Thursday, November 19, 2009

Empower youths with MIB values

CURRENT trends indicate that adolescents today are at an increased risk of becoming unfamiliar with the Melayu Islam Beraja (MIB or Malay Islamic Monarchy) philosophy, a chronic development often linked to lack of knowledge and understanding of MIB, said Deputy Director of Academy of Brunei Studies (APB) at Universiti Brunei Darussalam (UBD) yesterday.

During a public lecture at UBD entitled "Empowering Youths through MIB", APB Deputy Director Mohd Shahrol Amira Abdullah said that youths make up a majority of the country's population and as such, should not be excluded or marginalised nor underestimated in the national development agenda.

"Youths are an important asset of a country. They are involved in the government and private sectors for the welfare, security and development of the country, and hence, they are leaders of today as well as of the future," said Mohd Shahrol.

However, he said, youths are often not granted a great deal of respect and are rarely given the tools and opportunities to make the excellent contributions which they are capable of.

"The problem with our society is that we have not given enough power to our youths to do all the things that they want to do. We normally don't trust our youths, we always try to control them, look down on them and we always consider them as people who are not very knowledgeable," he said, adding that he hopes this kind of judgment will soon fade from society.

The deputy director added that efforts to empower youths in all aspects and areas, in particular those relevant to them, should be planned and executed effectively and systematically.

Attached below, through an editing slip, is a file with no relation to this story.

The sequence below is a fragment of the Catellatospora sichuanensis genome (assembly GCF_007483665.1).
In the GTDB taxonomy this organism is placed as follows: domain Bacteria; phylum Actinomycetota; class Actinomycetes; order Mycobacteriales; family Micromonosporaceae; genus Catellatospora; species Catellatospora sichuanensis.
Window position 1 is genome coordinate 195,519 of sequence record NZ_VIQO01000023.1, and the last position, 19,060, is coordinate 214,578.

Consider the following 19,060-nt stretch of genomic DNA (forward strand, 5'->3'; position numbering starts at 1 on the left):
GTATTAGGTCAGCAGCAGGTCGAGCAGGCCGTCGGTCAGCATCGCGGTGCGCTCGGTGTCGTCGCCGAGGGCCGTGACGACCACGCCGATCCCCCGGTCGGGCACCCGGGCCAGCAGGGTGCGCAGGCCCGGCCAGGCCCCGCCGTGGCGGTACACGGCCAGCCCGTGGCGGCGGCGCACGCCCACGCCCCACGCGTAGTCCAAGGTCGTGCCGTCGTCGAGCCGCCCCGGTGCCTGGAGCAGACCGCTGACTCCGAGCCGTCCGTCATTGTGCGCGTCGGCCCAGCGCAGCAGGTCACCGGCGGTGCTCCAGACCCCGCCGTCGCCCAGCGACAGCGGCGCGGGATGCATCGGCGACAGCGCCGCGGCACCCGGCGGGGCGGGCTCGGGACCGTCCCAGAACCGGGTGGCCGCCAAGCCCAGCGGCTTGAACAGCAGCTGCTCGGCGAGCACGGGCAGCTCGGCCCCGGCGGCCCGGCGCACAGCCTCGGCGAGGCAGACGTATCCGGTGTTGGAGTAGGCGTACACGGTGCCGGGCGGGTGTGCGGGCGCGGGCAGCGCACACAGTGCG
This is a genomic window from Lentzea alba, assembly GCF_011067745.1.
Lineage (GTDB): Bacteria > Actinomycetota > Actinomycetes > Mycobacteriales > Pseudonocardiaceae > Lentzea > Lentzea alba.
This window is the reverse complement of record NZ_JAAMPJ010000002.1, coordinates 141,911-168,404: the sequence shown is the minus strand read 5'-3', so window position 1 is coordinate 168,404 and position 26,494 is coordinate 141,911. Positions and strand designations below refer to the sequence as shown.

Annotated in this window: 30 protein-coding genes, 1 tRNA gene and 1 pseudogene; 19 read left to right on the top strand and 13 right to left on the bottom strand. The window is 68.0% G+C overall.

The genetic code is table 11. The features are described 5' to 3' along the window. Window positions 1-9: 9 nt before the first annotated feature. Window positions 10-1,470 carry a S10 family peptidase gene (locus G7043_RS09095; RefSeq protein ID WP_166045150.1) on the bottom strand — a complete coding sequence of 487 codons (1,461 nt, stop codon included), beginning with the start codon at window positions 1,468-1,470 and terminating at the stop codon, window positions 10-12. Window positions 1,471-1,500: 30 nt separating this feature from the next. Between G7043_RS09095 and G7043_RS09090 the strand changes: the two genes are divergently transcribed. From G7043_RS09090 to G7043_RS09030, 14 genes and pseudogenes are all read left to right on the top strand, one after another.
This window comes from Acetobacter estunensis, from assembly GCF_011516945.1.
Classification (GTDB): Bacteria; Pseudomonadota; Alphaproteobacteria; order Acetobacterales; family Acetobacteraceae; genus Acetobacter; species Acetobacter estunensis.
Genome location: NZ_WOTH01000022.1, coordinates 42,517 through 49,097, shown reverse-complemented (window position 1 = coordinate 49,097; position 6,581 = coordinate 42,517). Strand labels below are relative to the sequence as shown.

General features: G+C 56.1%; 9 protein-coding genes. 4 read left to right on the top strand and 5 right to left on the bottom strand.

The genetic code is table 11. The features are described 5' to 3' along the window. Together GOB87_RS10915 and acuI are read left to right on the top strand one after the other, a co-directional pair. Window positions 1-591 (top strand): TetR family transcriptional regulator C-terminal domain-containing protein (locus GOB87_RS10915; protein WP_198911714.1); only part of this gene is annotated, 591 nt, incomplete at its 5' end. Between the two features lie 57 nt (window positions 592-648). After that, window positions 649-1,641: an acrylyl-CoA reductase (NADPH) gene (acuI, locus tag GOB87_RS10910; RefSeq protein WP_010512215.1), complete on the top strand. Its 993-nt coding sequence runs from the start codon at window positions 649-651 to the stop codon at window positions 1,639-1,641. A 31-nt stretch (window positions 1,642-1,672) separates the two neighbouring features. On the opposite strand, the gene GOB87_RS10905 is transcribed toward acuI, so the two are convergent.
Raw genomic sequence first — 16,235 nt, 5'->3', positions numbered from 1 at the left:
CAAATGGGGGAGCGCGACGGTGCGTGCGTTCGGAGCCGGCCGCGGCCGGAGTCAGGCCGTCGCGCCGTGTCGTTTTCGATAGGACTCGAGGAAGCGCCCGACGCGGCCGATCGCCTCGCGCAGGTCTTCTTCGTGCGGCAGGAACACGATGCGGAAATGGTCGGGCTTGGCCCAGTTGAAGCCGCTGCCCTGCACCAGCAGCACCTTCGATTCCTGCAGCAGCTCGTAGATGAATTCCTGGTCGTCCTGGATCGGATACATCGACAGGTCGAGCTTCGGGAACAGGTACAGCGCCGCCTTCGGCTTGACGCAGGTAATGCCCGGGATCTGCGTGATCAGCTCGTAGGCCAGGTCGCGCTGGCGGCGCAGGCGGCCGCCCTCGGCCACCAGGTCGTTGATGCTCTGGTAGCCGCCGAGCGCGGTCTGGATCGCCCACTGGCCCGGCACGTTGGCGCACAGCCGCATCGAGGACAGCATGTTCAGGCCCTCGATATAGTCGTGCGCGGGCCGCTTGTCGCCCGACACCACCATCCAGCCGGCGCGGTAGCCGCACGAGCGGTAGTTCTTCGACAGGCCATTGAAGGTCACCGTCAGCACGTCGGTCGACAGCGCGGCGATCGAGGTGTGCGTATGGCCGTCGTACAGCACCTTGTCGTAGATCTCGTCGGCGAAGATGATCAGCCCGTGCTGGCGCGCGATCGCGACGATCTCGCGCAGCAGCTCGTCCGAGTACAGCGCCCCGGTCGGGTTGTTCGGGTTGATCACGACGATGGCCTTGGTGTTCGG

Empowering young people means creating and supporting the enabling conditions under which young people can act on their own behalf, and on their own terms, rather than at the direction of others, he said.

"Empowering Youths through MIB" means fully utilising Malay Islamic Monarchy assets to empower youths in this country in order to create youths that are charismatic, independent and responsible, in line with the national MIB philosophy, added the deputy director.

"Through this approach, it is hoped that the youths are able to shine, excel, and stand on their own feet, in the local and international arenas, but still strongly adhere to MIB norms and values.

"Young people are empowered when they acknowledge that they have or can create choices in life, are aware of the implications of those choices, make informed decisions freely, take action based on those decisions and accept responsibility for the consequences of those actions," said Mohd Shahrol.

"We need to empower our youths in order to make them employable, to become better husbands and wives, and to help develop significant personal qualities, such as to stand on one's own feet, leadership, initiative, confidence, determination, creativity," he stressed.

"Empowerment of youth does not mean surrendering all the power to youth. On the contrary, it is a process of channelling idealism, vision, knowledge, experience, activism, motivation and strength that they already possess," he concluded.

Held at UBD's Senate Room, the lecture looked into initiatives to empower youths in the framework of the national MIB philosophy, and to see effective alternative measures to complement those that have been carried out by various agencies.


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